Orit Shaer and Eni Mustafaraj Recognized by Google for Innovation

April 10, 2013

Two of Wellesley's computer science faculty—Norma Wilentz Hess Fellow in Computer Science Eni Mustafaraj and Clare Booth Luce Assistant Professor of Computer Science Orit Shaer—have been individually recognized by Google for innovative projects built on Google's infrastructure.

Eni Mustafaraj's project is Topics in Computer Science: Web Mashups, a CS2 course that combines Google App Engine and MIT App Inventor. Students learn to build apps with App Inventor to collect data about their life on campus. They use Google App Engine to build web services and apps to host the data and remix it to create web mashups. The course is in session Spring 2013.

"Being a Hess Fellow has allowed me to design one new course every year, as part of the series Topics in Computer Science. These courses are project-based courses, where students learn to develop systems meaningful to themselves and their community," says Mustafaraj on her website.

Orit Shaer's project is GreenTouch, a collaborative environment that enables novice users to engage in authentic scientific inquiry. It consists of a mobile user interface for capturing data in the field, a web application for data curation in the cloud, and a tabletop user interface for exploratory analysis of heterogeneous data.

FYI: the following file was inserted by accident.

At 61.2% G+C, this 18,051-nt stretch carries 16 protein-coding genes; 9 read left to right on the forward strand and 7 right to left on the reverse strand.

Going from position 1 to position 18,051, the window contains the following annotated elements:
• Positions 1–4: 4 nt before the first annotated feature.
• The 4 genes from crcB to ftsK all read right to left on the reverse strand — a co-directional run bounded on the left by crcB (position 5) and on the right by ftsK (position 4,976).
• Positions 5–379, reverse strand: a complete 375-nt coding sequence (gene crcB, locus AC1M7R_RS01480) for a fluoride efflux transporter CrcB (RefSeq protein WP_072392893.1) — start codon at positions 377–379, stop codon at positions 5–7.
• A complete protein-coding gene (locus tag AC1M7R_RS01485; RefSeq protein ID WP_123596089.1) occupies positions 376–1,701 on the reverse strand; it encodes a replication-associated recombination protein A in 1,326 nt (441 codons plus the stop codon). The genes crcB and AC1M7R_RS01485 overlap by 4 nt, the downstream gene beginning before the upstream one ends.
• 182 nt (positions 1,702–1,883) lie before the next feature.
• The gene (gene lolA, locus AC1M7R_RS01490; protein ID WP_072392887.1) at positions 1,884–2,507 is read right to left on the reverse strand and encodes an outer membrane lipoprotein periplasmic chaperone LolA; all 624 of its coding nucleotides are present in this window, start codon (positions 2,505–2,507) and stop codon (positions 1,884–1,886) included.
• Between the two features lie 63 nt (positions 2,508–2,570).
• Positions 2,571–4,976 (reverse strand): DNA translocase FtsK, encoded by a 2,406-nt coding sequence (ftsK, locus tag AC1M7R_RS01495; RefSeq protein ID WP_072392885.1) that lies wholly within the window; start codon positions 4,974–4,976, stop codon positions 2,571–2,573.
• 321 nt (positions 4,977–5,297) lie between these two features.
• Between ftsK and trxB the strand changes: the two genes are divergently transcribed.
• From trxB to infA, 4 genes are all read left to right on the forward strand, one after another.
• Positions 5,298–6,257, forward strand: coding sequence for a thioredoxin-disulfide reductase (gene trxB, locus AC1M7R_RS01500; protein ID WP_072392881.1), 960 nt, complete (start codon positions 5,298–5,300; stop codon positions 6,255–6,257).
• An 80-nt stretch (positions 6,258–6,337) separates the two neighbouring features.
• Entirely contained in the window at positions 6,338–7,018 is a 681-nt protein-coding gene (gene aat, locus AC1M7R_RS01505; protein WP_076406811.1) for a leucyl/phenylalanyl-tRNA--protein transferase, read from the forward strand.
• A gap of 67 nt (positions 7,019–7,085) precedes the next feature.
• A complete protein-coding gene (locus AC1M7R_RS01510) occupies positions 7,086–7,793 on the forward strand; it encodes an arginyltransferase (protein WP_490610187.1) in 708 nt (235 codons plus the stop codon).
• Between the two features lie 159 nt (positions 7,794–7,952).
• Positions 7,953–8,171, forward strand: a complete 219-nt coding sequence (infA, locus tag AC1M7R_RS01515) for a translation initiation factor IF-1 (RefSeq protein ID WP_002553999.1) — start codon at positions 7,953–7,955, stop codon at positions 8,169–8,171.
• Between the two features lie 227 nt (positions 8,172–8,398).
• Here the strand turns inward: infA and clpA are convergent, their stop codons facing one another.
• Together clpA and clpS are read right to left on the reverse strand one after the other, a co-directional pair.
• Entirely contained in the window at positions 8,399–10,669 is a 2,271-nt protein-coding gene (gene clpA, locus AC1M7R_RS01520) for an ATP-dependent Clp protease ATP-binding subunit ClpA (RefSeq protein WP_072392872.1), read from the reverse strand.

According to Google, the goal of its Google App Engine Education Awards program is to assist in and inspire knowledge exploration by offering access to the Google App Engine infrastructure to higher education faculty and students for coursework and student projects.

Google App Engine Education Awards are open to full-time faculty or staff at accredited academic institutions in the United States; Wellesley is the only liberal arts college represented among the winners, the rest being large institutions such as the University of Michigan, Brown University, and N.C. State.

The awards are given to the individual educators, with winners receiving $1,000 in App Engine credits which can be distributed to up to 10 applications.